5 road trips in Oregon perfect for a summer stay in 2022

Rugged ocean coast. Towering mountains. Desert sweep. The deepest lake in the United States and the tallest tree species in the world.

There really is nothing that Oregon doesn’t have when it comes to natural beauty and outdoor recreation.

With rising airfares and gas prices, many of us can choose to vacation closer to home.

Where to start? Beaver State is vast and with so many different landscapes to explore, it can seem overwhelming. We’ve got five road trip ideas that will take you to each of these diverse locations, including a mix of beloved gems and overlooked destinations.

Here are five Oregon road trip ideas that each cover the state’s unique landscapes: ocean, mountains, forest, volcanoes, and desert.

Crater Lake National Park

Once a 14,000-foot volcano, an eruption that rocked the Northwest more than 7,000 years ago created the deepest lake and one of the clearest in the United States in the southern Cascades from Oregon.

Today, visiting the collapsed volcano and Oregon’s only national park requires solid planning due to its remote location and the lively crowds seen in recent years.

First, accommodation and a base camp. There’s a large campground and lodge within the park itself, but one option I’ve always enjoyed is staying outside the park at Union Creek, a rustic collection of cabins in the middle of a Emerald Forest about a half hour drive from the park, or nearby campgrounds such as Farewell Bend, Natural Bridge, and River Bridge Campgrounds.

At the park itself, this year marks the return of boat tours to Crater Lake itself, after a two-year hiatus, which is still worth the effort, especially if you choose the option of getting dropped off at Wizard Island. for the afternoon. Be sure to buy tickets for the boat trips in advance.

A park ranger gives a boat tour at Crater Lake State Park.

Beyond that, hikes are the best way to explore the rims of the volcano. Cleetwood Cove Trail is the only way to reach the shore of the lake, where you are allowed to swim (it is extremely cold). The hike to the park’s highest point, Mount Scott, is the way to see the entire lake from above.

Be sure to check the website, call, or plan ahead, as this year’s late-season snow and road repairs will limit options on East Rim Drive through July. The normal park visitor center is also being renovated and closed in 2022.

If you are taking a road trip to Crater Lake from Salem, be sure to stop for the waterfalls on your way across Highway 58 to Willamette Pass (Salt Creek Falls) or across Highway 138 and the North Umpqua Canyon (visit Tokatee Falls, Watson Falls and Fall Creek Falls).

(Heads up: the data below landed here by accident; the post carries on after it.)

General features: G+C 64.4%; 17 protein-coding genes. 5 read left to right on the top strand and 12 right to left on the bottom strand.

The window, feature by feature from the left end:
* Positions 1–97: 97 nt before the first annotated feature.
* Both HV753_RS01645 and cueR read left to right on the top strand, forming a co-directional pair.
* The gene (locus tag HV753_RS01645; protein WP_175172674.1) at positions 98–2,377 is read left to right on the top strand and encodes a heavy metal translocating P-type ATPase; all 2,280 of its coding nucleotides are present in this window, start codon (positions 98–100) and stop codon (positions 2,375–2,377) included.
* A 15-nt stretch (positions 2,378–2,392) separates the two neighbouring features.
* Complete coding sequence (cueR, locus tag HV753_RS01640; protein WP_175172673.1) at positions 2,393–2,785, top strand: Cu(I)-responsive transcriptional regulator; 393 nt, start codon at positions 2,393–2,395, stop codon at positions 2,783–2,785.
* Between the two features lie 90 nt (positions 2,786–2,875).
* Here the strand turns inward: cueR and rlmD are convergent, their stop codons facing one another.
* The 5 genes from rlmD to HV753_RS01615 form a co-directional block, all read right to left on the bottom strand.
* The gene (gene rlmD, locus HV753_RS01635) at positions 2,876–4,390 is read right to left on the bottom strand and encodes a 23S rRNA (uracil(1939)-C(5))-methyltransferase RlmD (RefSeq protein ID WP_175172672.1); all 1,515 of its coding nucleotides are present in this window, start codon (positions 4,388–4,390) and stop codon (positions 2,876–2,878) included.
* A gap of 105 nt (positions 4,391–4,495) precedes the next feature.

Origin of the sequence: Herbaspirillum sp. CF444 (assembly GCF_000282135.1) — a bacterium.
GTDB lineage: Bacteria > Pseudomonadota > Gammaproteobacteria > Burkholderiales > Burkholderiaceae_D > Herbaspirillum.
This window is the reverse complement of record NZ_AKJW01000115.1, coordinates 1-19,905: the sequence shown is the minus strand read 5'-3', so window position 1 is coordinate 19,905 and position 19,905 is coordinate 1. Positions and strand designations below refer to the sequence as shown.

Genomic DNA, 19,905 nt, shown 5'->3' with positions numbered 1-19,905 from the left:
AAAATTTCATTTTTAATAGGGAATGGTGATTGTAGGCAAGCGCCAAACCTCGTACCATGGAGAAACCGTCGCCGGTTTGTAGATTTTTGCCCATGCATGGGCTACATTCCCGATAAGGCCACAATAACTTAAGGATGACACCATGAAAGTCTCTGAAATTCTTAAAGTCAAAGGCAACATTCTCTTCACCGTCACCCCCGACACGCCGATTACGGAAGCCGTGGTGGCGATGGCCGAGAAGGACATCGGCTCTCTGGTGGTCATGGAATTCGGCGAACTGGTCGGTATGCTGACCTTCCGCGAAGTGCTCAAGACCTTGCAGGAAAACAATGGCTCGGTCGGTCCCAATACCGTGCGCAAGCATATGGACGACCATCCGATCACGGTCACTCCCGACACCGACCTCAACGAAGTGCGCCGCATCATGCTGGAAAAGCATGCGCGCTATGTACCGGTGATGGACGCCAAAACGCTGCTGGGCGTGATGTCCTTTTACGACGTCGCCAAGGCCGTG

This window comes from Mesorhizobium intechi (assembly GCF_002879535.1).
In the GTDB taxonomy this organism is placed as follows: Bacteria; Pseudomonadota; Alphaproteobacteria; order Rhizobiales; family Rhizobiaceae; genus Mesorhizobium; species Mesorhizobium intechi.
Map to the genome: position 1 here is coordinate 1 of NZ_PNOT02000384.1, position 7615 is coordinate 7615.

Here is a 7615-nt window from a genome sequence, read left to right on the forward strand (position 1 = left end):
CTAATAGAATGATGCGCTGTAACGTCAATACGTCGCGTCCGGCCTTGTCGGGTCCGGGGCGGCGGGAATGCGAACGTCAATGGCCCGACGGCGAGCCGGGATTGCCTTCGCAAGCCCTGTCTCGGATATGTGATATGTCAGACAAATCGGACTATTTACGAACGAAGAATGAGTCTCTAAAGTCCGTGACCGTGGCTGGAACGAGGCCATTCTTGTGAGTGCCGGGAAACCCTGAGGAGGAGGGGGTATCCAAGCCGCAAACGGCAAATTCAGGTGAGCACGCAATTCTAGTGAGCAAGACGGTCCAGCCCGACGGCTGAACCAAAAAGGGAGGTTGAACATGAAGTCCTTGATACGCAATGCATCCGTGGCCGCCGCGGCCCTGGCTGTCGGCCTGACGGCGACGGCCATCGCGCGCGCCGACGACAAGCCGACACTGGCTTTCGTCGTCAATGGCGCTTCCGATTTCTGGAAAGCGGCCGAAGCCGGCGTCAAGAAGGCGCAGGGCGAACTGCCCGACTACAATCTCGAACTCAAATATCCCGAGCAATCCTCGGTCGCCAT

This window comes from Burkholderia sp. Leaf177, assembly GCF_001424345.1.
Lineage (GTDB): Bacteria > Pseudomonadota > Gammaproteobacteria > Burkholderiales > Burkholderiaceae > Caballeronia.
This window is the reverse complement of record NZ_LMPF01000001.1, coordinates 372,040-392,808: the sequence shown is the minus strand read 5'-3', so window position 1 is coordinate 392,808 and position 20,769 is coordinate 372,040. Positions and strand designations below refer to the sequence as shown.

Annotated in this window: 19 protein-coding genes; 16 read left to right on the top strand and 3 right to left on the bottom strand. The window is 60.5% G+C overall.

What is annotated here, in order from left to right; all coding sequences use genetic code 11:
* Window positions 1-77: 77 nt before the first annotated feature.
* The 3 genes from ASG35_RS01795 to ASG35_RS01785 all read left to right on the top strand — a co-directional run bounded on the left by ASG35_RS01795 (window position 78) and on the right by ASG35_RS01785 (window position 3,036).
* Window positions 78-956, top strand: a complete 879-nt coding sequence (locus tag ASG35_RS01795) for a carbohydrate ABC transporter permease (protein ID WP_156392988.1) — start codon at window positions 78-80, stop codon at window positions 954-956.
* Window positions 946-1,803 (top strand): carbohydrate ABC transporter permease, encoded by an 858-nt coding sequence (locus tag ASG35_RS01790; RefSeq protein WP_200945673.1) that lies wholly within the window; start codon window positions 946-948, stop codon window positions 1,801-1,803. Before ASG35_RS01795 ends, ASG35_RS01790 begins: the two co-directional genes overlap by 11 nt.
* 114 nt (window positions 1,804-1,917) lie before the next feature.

Information: Website: https://www.nps.gov/; Telephone: 541-594-3000

Wallowa Mountains and Eagle Cap Wilderness

Wallowa Lake in eastern Oregon is a scenic outdoor recreation destination.

While Oregon’s volcanoes such as Mount Hood and the Three Sisters are the state’s best-known mountains, the best alpine adventures are actually found in the northeast corner of the state.

The Wallowa Mountains and Eagle Cap Wilderness, about 90 minutes from La Grande and Interstate 84, offer a wonderful combination of tourist towns.

If you’re traveling with the family and want a more family-friendly adventure, find a vacation rental or stay at Wallowa Lake State Park. Surrounded by 9,000 foot mountains, Wallowa Lake is a chilly but fun recreation spot where you can fish, boat, hike and visit sites that bear witness to the area’s deep indigenous history.

The nearby towns of Joseph and Enterprise are full of great restaurants and local artwork.

If you want a quieter campground — and a less touristy experience — consider the many smaller, more rustic Forest Service campgrounds dotted around the area.

For a wilder adventure, backpack through the Eagle Cap Wilderness, a 361,446-acre landscape of alpine lakes, towering mountains, and wildflower meadows. The most popular trailhead is at Lake Wallowa, which accesses the iconic lake basin and scales towering peaks like the Matterhorn and Cape Eagle.

Ice Lake extends down into the Eagle Cap Wilderness from a trail that climbs to the Matterhorn, the second highest peak in the Wallowa Mountains.

Southern Eagle Cap is an equally beautiful area but with far fewer people.

Information: Wallowa Lake State Park website: https://stateparks.oregon.gov/index.cfm?do=park.profile&parkId=20; Telephone: 541-432-4185. US Forest Service office numbers Wallowa Mountains, 541-426-5546, 541-426-4978.

Redwoods and scenic coastline along the Oregon-California border

An elevated, boardwalk-style trail on Mill Creek Trail allows visitors to explore the Titans' Grove — a grove of some of the tallest redwoods on the planet — without trampling the tree's root systems.

One of my favorite places to explore in the United States is the giant trees and beautiful coastline on the remote coast of southwestern Oregon and far northwestern California.

The area offers giant hikes in giant sequoia territory, river adventures, and possibly the most beautiful stretch of the Oregon coast.